Thursday, April 16, 2009

Budget woes demand collective response

Former UW-Madison political science professor Donald F. Kettl, leader of the "Kettl Commission" (which worked on reforming government structure in Wisconsin nearly a decade ago), pens a foreboding piece in this month's Governing magazine.

Entitled "After the Stimulus Ends", the article warns of the "long-term fiscal crisis" facing most state and local governments. Kettl says the crisis may be alleviated somewhat by stimulus funding but is not going away. He cites growing pension and retiree health care obligations and an increasing state Medicaid burden as the primary drivers of the worsening state and local fiscal mess and predicts the likely need for more federal support two years from now:

"Barring major reform, looming deficits will force state and local governments to come back again (and again) for more federal cash. They won't be able to cover their share of the rising health care costs without increasing taxes to unacceptable levels or slashing their spending even further, which would mean less money for their other serious crisis in the construction and maintenance of infrastructure."

Of course, that warning comes as no surprise to observers of government budgets in Greater Milwaukee, who recently have become painfully aware of the precise magnitude of budget woes facing Milwaukee County, the City of Milwaukee and Milwaukee Public Schools, not to mention the State of Wisconsin's $5 billion-plus budget hole, which appears to be worsening.

So amidst all of this bad news, is there any hope? If hope means silver bullets, then the answer is "no." Undoubtedly, the financial problems facing all levels of government will require considering a mix of painful cuts in programs and services; additional cost sharing by public sector employees for their pensions and health care; privatization of some public sector assets; and increases in fees and taxes to support programs and services that are too critical to diminish or eliminate.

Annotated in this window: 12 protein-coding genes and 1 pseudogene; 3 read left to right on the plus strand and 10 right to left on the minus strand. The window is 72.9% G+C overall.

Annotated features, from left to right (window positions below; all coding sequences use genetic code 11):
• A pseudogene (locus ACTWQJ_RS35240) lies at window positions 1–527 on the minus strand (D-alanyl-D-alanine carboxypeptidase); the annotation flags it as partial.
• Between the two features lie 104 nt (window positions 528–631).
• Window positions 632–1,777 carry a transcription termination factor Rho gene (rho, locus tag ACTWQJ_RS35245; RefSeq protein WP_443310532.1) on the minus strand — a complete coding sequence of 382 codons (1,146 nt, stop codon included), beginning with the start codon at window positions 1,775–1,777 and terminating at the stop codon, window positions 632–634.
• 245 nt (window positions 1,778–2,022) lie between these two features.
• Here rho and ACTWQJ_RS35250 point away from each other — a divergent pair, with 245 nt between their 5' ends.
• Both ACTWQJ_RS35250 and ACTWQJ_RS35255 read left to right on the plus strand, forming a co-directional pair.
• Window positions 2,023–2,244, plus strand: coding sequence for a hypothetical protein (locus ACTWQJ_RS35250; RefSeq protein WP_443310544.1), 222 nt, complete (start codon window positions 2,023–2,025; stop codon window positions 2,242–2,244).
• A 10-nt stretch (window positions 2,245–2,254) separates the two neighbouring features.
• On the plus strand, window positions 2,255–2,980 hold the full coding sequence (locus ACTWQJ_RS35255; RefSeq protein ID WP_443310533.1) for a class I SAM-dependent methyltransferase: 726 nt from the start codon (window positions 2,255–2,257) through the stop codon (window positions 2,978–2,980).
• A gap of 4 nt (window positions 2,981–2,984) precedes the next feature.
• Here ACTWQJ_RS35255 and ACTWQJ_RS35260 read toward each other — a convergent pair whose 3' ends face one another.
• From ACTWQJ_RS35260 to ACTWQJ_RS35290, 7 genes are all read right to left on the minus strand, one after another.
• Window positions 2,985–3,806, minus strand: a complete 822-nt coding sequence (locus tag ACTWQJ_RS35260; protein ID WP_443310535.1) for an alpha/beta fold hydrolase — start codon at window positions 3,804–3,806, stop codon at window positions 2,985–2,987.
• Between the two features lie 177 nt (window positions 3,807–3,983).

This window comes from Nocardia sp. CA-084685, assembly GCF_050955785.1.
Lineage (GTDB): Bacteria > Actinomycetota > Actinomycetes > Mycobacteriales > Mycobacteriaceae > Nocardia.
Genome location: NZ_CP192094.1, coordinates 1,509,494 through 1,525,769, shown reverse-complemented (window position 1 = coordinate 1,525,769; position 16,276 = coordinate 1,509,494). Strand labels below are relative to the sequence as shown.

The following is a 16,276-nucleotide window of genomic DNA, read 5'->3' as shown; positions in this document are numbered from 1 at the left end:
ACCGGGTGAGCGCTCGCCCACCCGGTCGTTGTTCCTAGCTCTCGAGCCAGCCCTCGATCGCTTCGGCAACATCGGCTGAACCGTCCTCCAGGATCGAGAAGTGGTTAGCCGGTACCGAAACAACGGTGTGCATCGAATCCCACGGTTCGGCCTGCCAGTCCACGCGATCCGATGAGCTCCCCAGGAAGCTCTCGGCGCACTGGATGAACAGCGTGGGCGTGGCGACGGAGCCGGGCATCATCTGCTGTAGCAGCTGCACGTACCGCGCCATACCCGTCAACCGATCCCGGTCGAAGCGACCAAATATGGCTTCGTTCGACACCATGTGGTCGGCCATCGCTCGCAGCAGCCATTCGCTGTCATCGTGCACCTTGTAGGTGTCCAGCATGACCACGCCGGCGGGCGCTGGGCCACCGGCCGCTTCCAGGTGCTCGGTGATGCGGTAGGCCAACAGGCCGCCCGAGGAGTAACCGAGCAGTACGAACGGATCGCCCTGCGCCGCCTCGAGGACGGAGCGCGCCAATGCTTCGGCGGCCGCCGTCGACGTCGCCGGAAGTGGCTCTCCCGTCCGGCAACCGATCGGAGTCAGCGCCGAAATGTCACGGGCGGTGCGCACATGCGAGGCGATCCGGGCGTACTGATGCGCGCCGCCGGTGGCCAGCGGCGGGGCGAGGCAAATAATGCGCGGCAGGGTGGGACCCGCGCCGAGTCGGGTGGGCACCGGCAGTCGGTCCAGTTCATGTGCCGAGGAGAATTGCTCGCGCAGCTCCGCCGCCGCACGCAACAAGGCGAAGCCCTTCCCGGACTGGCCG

But if hope means using the financial crisis to produce innovative and creative ways to improve government services with fewer resources, then the answer has to be "yes." It is somewhat surprising that Professor Kettl, in his Governing article, did not evoke the words of the commission he led, which argued for "innovative partnerships among Wisconsin’s state and local governments that will...deliver better value for taxpayers' dollars...reduce tension in the political system and make Wisconsin’s state and local governments genuine partners instead of adversaries."

If ever the time were ripe for radical change in the way our various layers of government relate to one another and generate and distribute revenue, wouldn't that time be now, when the four largest government entities in the State of Wisconsin are in such dire fiscal shape? Could this fiscal crisis create the ingredients necessary to reasonably discuss a collective solution in an atmosphere devoid of turf battles, partisan politics and undue influence from special interests?

Unfortunately, this morning's Journal Sentinel article regarding renewed hostilities between Milwaukee County and the state over public assistance funding indicates the notion of genuine partisanship remains an elusive dream. It's time, however, for our various levels of government to recognize that by fighting with each other during times of crisis, they are only making matters worse.

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